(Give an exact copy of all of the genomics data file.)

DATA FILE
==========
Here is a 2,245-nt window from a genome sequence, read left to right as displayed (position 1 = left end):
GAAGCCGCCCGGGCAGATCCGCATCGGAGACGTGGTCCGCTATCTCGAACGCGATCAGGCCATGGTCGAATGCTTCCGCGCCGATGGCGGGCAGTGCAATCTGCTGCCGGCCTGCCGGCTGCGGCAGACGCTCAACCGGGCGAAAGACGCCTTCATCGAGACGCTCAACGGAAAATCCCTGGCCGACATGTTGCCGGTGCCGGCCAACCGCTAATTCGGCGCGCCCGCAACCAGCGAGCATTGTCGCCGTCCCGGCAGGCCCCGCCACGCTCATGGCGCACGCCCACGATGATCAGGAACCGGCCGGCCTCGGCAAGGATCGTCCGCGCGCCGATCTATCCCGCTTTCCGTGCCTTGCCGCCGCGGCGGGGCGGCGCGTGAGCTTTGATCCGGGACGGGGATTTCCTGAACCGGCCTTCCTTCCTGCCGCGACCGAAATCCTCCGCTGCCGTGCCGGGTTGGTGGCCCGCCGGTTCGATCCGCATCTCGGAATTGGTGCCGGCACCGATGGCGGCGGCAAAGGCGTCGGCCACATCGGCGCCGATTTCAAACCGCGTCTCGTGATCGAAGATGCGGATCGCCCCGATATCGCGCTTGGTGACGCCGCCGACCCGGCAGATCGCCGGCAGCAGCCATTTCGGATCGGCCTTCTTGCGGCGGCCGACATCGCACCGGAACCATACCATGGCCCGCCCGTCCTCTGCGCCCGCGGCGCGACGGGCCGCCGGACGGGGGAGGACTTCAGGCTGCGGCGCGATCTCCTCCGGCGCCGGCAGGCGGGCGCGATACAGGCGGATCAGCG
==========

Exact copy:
Here is a 2,245-nt window from a genome sequence, read left to right as displayed (position 1 = left end):
GAAGCCGCCCGGGCAGATCCGCATCGGAGACGTGGTCCGCTATCTCGAACGCGATCAGGCCATGGTCGAATGCTTCCGCGCCGATGGCGGGCAGTGCAATCTGCTGCCGGCCTGCCGGCTGCGGCAGACGCTCAACCGGGCGAAAGACGCCTTCATCGAGACGCTCAACGGAAAATCCCTGGCCGACATGTTGCCGGTGCCGGCCAACCGCTAATTCGGCGCGCCCGCAACCAGCGAGCATTGTCGCCGTCCCGGCAGGCCCCGCCACGCTCATGGCGCACGCCCACGATGATCAGGAACCGGCCGGCCTCGGCAAGGATCGTCCGCGCGCCGATCTATCCCGCTTTCCGTGCCTTGCCGCCGCGGCGGGGCGGCGCGTGAGCTTTGATCCGGGACGGGGATTTCCTGAACCGGCCTTCCTTCCTGCCGCGACCGAAATCCTCCGCTGCCGTGCCGGGTTGGTGGCCCGCCGGTTCGATCCGCATCTCGGAATTGGTGCCGGCACCGATGGCGGCGGCAAAGGCGTCGGCCACATCGGCGCCGATTTCAAACCGCGTCTCGTGATCGAAGATGCGGATCGCCCCGATATCGCGCTTGGTGACGCCGCCGACCCGGCAGATCGCCGGCAGCAGCCATTTCGGATCGGCCTTCTTGCGGCGGCCGACATCGCACCGGAACCATACCATGGCCCGCCCGTCCTCTGCGCCCGCGGCGCGACGGGCCGCCGGACGGGGGAGGACTTCAGGCTGCGGCGCGATCTCCTCCGGCGCCGGCAGGCGGGCGCGATACAGGCGGATCAGCG